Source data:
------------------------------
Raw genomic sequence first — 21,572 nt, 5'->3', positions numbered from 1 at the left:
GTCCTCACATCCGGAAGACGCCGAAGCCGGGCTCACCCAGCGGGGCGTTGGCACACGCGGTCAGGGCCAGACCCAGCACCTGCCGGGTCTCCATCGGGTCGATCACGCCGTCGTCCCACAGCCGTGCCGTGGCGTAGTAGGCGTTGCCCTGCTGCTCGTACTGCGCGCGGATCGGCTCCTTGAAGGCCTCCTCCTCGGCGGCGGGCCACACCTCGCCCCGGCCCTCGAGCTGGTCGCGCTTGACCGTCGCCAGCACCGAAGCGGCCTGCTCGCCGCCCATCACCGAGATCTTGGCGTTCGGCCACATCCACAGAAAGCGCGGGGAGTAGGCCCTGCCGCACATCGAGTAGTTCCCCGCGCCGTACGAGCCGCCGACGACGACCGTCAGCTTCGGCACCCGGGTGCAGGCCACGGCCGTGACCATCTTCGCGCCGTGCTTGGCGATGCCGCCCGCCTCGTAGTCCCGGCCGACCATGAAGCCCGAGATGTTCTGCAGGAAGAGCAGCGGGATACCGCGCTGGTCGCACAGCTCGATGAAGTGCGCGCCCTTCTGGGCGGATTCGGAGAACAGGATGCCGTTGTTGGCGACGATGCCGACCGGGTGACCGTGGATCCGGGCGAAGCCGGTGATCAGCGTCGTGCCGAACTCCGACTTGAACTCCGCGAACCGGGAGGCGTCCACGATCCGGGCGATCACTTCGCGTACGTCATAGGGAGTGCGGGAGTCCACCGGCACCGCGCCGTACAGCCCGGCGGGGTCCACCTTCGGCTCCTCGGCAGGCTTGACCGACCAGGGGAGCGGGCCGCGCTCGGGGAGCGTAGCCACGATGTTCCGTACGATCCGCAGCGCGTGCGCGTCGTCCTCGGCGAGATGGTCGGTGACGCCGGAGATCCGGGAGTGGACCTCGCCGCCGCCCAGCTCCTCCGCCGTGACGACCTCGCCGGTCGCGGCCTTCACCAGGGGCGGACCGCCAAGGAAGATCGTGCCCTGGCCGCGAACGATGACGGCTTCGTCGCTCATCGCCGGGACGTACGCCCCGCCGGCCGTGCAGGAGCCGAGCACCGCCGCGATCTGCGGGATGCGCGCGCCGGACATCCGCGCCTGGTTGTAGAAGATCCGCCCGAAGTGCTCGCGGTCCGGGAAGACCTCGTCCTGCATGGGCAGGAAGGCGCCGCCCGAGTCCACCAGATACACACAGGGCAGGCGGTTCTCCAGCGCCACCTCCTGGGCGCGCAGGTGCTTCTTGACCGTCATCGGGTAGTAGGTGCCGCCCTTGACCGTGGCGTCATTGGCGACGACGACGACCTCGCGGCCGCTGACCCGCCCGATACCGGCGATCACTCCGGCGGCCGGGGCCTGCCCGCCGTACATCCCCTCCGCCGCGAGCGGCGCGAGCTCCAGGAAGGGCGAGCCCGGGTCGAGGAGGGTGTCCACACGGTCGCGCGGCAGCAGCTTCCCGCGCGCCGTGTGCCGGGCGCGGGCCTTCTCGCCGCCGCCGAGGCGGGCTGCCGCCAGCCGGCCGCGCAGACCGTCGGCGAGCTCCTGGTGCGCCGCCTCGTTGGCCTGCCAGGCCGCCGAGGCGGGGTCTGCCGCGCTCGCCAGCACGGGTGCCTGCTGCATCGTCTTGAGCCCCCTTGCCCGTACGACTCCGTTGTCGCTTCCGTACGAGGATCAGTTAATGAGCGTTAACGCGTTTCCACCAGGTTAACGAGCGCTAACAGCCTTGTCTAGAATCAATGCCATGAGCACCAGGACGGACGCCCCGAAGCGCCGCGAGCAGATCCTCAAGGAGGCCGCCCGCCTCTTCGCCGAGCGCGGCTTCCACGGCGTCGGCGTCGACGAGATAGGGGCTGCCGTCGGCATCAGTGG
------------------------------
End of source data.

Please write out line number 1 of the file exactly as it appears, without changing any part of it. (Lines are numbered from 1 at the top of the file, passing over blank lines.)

Raw genomic sequence first — 21,572 nt, 5'->3', positions numbered from 1 at the left: